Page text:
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      Circulating Tumor Cells in Prostate Cancer: From Discovery to Clinical Utility

      1 , 1 , 2
      Clinical Chemistry
      American Association for Clinical Chemistry (AACC)

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          Abstract

          BACKGROUND

          Prostate cancer represents the most common non–skin cancer type in men. Unmet needs include understanding prognosis to determine when intervention is needed and what type, prediction to guide the choice of a systemic therapy, and response indicators to determine whether a treatment is working. Over the past decade, the “liquid biopsy,” characterized by the analysis of tumor cells and tumor cell products such as cell-free nucleic acids (DNA, microRNA) or extracellular vesicles circulating in the blood of cancer patients, has received considerable attention.

          CONTENT

          Among those biomarkers, circulating tumor cells (CTCs) have been most intensively analyzed in prostate cancer. Here we discuss recent studies on the enumeration and characterization of CTCs in peripheral blood and how this information can be used to develop biomarkers for each of these clinical contexts. We focus on clinical applications in men with metastatic castration-resistant prostate cancer, in whom CTCs are more often detected and at higher numbers, and clinical validation for different contexts of use is most mature.

          SUMMARY

          The overall goal of CTC-based liquid biopsy testing is to better inform medical decision-making so that patient outcomes are improved.

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          Most cited references60

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          Tumor cells circulate in the peripheral blood of all major carcinomas but not in healthy subjects or patients with nonmalignant diseases.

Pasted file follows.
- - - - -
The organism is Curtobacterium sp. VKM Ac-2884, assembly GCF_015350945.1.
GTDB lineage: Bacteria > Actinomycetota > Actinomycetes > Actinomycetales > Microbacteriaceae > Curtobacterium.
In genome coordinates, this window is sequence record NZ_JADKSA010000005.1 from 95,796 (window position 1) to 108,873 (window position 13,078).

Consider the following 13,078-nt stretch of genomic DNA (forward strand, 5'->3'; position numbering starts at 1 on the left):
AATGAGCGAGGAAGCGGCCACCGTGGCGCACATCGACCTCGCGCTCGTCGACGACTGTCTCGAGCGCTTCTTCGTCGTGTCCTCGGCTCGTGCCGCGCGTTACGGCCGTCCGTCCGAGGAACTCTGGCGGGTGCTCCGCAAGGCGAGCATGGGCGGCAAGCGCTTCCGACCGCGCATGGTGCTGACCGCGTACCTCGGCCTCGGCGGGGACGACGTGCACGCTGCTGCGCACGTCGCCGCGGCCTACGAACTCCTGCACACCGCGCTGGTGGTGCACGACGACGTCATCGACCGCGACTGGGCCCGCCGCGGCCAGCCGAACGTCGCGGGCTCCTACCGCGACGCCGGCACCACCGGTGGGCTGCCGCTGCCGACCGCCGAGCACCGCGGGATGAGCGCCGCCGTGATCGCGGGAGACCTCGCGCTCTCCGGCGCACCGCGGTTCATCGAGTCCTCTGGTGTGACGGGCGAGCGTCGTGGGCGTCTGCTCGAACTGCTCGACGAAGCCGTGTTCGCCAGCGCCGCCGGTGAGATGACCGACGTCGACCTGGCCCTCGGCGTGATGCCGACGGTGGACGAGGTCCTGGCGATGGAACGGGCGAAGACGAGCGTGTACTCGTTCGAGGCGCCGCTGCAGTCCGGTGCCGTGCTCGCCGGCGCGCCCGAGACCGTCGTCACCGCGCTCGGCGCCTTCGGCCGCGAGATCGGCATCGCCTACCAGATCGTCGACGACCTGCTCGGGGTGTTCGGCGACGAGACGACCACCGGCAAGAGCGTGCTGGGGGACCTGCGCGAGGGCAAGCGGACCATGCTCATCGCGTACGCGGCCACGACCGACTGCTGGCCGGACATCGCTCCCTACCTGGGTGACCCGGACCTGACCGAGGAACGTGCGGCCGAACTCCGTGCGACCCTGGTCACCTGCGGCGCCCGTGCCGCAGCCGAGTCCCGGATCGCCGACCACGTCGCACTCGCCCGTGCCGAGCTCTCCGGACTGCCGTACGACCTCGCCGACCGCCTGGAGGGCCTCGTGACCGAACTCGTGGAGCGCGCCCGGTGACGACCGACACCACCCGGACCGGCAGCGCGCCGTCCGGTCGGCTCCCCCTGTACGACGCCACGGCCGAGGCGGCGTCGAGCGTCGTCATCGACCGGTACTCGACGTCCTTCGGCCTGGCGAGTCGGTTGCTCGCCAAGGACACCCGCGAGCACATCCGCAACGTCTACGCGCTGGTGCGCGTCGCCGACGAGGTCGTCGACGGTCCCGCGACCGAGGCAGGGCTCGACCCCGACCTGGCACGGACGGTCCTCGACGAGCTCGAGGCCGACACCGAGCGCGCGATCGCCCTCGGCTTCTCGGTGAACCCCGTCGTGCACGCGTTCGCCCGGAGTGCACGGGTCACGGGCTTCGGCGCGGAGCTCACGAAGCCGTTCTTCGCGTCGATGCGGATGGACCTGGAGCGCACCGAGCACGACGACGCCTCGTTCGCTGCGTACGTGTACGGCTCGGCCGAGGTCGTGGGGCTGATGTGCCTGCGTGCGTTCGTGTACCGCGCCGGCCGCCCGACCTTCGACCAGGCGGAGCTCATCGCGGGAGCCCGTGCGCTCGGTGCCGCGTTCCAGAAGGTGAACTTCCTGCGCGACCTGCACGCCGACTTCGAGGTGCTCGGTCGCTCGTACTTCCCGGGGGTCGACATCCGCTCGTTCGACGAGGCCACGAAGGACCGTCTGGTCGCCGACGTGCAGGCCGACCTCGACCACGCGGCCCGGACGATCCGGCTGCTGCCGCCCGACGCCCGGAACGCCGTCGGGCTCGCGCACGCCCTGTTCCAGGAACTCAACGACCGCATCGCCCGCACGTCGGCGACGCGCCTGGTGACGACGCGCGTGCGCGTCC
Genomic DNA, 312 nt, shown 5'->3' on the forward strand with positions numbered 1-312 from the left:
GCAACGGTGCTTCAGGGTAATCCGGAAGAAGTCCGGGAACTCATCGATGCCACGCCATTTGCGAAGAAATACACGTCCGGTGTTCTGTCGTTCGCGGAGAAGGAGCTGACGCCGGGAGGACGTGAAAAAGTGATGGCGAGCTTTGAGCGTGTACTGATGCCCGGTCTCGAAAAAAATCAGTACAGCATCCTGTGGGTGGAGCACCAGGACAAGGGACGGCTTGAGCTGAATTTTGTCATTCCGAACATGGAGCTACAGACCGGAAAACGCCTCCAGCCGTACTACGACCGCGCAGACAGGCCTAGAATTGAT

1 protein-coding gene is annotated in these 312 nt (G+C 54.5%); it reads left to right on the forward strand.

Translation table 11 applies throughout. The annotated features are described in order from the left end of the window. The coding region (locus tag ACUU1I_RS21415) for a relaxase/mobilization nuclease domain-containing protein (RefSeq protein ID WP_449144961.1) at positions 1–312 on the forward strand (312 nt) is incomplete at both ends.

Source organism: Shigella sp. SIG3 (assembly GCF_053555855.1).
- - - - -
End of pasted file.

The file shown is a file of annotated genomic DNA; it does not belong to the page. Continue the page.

The purpose of this study was to determine the accuracy, precision, and linearity of the CellSearch system and evaluate the number of circulating tumor cells (CTCs) per 7.5 mL of blood in healthy subjects, patients with nonmalignant diseases, and patients with a variety of metastatic carcinomas. The CellSearch system was used to enumerate CTCs in 7.5 mL of blood. Blood samples spiked with cells from tumor cell lines were used to establish analytical accuracy, reproducibility, and linearity. Prevalence of CTCs was determined in blood from 199 patients with nonmalignant diseases, 964 patients with metastatic carcinomas, and 145 healthy donors. Enumeration of spiked tumor cells was linear over the range of 5 to 1,142 cells, with an average recovery of >/=85% at each spike level. Only 1 of the 344 (0.3%) healthy and nonmalignant disease subjects had >/=2 CTCs per 7.5 mL of blood. In 2,183 blood samples from 964 metastatic carcinoma patients, CTCs ranged from 0 to 23,618 CTCs per 7.5 mL (mean, 60 +/- 693 CTCs per 7.5 mL), and 36% (781 of 2,183) of the specimens had >/=2 CTCs. Detection of >/=2 CTCs occurred at the following rates: 57% (107 of 188) of prostate cancers, 37% (489 of 1,316) of breast cancers, 37% (20 of 53) of ovarian cancers, 30% (99 of 333) of colorectal cancers, 20% (34 of 168) of lung cancers, and 26% (32 of 125) of other cancers. The CellSearch system can be standardized across multiple laboratories and may be used to determine the clinical utility of CTCs. CTCs are extremely rare in healthy subjects and patients with nonmalignant diseases but present in various metastatic carcinomas with a wide range of frequencies.
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            Circulating tumor cells predict survival benefit from treatment in metastatic castration-resistant prostate cancer.